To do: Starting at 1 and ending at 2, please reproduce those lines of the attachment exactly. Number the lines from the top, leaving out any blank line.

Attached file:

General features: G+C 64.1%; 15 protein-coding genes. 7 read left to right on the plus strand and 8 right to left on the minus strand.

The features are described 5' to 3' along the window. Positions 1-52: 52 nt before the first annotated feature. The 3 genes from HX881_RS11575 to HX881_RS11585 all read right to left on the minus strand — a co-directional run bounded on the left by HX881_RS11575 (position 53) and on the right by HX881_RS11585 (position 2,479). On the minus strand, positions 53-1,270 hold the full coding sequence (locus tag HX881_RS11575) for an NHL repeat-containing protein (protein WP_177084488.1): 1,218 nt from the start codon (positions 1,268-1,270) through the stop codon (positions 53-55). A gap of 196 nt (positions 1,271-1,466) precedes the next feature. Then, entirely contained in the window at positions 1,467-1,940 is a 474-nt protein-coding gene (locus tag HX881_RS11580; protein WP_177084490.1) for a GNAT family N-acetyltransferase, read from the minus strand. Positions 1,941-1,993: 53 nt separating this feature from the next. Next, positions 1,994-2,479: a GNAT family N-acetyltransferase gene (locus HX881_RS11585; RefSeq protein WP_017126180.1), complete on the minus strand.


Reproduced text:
General features: G+C 64.1%; 15 protein-coding genes. 7 read left to right on the plus strand and 8 right to left on the minus strand.

The features are described 5' to 3' along the window. Positions 1-52: 52 nt before the first annotated feature. The 3 genes from HX881_RS11575 to HX881_RS11585 all read right to left on the minus strand — a co-directional run bounded on the left by HX881_RS11575 (position 53) and on the right by HX881_RS11585 (position 2,479). On the minus strand, positions 53-1,270 hold the full coding sequence (locus tag HX881_RS11575) for an NHL repeat-containing protein (protein WP_177084488.1): 1,218 nt from the start codon (positions 1,268-1,270) through the stop codon (positions 53-55). A gap of 196 nt (positions 1,271-1,466) precedes the next feature. Then, entirely contained in the window at positions 1,467-1,940 is a 474-nt protein-coding gene (locus tag HX881_RS11580; protein WP_177084490.1) for a GNAT family N-acetyltransferase, read from the minus strand. Positions 1,941-1,993: 53 nt separating this feature from the next. Next, positions 1,994-2,479: a GNAT family N-acetyltransferase gene (locus HX881_RS11585; RefSeq protein WP_017126180.1), complete on the minus strand.